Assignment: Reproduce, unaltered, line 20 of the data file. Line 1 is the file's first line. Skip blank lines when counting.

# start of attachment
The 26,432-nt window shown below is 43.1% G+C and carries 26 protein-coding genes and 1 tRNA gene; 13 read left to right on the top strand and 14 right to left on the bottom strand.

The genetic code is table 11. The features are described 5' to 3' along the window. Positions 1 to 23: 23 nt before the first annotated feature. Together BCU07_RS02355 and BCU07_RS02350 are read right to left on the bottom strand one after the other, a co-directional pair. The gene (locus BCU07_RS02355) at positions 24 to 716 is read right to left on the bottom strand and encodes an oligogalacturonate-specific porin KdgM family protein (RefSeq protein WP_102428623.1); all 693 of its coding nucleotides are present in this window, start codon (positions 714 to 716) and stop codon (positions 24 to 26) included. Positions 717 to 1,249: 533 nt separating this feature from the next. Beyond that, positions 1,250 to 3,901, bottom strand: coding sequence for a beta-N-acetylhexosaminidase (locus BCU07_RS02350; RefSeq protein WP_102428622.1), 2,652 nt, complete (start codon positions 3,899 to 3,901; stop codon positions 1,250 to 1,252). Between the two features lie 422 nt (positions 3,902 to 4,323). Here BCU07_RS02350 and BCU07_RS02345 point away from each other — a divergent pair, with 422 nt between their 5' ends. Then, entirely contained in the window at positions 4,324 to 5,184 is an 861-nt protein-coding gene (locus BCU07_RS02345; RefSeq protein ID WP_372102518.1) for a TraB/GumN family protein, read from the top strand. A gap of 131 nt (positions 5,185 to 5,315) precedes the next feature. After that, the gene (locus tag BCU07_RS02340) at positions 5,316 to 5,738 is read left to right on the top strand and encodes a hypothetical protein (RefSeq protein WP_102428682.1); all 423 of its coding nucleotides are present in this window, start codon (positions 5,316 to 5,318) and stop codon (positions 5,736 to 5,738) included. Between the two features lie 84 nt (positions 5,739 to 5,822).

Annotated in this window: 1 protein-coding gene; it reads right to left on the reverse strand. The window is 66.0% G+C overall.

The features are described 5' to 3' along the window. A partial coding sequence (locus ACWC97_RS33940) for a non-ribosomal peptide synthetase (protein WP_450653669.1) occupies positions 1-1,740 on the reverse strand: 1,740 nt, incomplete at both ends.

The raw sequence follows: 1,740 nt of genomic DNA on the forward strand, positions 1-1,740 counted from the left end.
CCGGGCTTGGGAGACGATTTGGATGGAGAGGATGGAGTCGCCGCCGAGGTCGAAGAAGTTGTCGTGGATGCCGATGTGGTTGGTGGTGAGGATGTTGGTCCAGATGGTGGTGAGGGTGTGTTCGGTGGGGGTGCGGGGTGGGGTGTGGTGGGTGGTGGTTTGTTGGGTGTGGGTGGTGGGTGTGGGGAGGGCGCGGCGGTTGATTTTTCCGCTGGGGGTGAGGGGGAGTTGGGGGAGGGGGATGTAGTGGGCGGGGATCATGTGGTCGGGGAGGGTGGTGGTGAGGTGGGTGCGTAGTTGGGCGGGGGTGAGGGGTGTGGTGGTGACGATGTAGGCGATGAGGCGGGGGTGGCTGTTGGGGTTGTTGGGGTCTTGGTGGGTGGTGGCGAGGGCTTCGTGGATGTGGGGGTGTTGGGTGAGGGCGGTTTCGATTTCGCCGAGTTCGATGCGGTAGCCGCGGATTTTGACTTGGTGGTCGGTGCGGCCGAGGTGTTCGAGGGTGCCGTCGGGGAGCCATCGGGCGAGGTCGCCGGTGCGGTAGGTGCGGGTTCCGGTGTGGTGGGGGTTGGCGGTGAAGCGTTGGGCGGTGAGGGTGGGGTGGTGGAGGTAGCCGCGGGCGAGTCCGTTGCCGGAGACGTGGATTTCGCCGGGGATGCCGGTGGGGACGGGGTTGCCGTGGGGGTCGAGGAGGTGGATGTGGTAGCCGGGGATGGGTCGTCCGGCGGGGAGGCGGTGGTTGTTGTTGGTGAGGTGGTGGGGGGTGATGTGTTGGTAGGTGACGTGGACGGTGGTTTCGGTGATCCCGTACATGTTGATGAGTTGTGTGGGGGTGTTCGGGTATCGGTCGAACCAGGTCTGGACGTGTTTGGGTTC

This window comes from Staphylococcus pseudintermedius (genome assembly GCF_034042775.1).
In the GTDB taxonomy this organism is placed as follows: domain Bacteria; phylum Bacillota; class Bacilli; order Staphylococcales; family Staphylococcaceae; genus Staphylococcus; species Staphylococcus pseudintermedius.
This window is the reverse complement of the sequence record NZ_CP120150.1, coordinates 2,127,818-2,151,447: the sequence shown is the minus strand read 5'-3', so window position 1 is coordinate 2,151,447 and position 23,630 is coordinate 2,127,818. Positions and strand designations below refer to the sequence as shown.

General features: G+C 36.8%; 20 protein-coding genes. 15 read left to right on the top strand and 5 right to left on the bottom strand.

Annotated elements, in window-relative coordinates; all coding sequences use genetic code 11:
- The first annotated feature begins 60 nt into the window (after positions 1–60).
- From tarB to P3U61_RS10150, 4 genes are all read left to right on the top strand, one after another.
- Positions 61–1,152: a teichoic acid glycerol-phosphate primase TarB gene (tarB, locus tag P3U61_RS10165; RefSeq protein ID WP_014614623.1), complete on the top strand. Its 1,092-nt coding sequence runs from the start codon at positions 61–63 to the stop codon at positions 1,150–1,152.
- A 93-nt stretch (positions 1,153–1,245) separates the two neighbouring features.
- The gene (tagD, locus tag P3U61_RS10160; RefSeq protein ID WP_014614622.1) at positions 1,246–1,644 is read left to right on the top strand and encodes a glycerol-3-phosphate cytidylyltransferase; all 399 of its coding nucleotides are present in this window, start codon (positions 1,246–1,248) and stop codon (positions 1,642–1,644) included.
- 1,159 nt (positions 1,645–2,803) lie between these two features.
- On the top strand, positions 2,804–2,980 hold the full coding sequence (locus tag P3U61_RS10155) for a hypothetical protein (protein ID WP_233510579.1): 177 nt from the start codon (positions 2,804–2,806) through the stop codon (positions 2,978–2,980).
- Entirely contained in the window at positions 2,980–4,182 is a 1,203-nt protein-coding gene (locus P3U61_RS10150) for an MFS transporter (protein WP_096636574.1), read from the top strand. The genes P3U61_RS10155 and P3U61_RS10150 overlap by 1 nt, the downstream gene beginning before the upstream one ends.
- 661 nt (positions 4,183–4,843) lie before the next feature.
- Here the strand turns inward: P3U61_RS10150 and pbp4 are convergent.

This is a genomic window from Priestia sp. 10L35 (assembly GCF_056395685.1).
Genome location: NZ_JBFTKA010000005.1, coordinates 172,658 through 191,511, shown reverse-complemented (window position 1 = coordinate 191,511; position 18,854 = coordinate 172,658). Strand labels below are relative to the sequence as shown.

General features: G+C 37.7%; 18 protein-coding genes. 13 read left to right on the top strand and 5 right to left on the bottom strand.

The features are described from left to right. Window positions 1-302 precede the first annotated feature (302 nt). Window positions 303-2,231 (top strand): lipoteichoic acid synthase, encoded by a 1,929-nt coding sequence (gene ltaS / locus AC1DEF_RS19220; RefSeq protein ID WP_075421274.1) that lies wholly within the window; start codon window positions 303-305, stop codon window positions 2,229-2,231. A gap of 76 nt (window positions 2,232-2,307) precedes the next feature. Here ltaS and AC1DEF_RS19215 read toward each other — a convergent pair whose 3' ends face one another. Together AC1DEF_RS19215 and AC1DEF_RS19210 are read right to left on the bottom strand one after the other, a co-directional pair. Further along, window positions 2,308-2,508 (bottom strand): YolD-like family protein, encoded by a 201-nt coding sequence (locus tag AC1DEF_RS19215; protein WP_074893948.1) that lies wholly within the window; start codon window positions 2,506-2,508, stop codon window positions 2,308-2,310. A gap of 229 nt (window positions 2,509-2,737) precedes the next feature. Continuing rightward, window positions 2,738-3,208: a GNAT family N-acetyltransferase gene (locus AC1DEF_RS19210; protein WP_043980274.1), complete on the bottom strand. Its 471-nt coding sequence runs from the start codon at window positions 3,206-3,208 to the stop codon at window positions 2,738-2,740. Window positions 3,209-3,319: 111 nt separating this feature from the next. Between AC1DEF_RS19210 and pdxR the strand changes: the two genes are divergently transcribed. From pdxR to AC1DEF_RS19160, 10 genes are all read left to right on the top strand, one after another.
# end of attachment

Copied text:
- 661 nt (positions 4,183–4,843) lie before the next feature.